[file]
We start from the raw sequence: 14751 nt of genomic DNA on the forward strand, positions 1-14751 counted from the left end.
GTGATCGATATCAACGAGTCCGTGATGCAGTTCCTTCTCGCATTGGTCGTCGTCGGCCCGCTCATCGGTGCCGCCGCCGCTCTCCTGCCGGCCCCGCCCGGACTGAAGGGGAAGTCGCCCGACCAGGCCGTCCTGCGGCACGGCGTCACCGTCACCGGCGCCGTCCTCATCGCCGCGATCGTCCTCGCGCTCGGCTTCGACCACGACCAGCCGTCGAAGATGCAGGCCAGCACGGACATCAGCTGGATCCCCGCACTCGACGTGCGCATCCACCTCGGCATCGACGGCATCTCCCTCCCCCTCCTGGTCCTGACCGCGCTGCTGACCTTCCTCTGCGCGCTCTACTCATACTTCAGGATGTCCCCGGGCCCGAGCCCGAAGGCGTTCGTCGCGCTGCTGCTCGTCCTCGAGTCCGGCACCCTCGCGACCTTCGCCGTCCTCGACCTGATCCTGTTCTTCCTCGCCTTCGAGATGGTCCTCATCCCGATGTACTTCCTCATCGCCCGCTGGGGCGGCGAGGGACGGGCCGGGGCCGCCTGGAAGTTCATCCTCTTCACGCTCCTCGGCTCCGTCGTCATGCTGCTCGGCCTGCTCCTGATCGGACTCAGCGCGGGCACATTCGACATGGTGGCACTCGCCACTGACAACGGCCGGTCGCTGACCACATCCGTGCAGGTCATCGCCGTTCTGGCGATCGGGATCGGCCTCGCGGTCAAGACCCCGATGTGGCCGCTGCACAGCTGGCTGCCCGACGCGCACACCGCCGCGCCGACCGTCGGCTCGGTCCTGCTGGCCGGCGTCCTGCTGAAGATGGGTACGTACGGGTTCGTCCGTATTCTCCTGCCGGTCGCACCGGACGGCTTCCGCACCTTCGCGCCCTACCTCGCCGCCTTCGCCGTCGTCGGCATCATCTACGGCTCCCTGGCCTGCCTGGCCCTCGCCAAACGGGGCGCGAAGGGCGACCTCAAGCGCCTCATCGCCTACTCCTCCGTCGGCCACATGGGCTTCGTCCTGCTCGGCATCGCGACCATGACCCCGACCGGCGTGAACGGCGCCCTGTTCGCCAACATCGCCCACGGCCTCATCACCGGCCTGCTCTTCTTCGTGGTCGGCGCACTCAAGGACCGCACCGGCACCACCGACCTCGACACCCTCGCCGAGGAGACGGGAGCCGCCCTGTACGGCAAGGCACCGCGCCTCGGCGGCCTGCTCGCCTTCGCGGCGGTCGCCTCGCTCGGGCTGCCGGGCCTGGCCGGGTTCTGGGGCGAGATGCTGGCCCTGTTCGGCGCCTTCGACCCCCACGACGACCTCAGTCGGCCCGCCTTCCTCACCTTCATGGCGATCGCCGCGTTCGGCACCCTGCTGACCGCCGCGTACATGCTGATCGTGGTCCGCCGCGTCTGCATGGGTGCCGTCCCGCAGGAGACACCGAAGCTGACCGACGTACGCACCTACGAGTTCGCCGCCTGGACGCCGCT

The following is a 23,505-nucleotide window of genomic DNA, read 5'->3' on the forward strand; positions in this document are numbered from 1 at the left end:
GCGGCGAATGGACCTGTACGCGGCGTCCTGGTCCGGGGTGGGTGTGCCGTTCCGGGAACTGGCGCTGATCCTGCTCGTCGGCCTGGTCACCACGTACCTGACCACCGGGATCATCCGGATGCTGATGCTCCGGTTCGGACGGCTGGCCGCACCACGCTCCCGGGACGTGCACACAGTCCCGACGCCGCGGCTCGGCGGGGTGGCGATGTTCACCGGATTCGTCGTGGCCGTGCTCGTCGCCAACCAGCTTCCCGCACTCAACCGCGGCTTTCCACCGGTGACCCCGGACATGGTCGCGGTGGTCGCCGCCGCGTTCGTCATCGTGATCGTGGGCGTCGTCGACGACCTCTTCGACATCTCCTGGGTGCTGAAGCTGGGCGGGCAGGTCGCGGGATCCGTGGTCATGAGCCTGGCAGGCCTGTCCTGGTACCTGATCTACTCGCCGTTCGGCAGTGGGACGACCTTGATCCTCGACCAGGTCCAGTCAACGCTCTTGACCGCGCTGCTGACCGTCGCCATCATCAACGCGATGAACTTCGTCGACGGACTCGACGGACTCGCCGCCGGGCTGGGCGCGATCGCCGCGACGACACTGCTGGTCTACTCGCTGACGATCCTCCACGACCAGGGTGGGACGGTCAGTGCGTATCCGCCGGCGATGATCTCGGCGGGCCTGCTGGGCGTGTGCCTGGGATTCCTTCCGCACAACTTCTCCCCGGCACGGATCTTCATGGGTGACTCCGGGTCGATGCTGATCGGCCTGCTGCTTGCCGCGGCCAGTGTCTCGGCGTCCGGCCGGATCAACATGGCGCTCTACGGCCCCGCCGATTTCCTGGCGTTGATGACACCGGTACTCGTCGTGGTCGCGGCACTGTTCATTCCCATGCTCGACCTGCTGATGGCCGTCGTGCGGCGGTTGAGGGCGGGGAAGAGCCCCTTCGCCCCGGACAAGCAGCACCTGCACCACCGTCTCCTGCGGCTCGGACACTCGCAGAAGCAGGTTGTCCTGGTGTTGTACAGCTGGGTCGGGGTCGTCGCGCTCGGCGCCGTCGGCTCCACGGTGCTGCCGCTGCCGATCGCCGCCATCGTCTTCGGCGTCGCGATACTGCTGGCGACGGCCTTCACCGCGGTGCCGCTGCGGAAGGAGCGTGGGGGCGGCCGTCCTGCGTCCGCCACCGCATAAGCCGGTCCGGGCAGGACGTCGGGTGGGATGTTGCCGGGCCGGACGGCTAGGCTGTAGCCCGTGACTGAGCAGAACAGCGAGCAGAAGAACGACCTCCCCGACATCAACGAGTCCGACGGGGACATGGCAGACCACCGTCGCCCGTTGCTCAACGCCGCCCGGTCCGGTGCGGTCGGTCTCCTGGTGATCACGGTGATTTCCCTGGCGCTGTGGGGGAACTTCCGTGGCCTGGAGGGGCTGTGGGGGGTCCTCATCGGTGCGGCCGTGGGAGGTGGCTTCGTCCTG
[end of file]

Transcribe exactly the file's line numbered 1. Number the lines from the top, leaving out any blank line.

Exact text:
We start from the raw sequence: 14751 nt of genomic DNA on the forward strand, positions 1-14751 counted from the left end.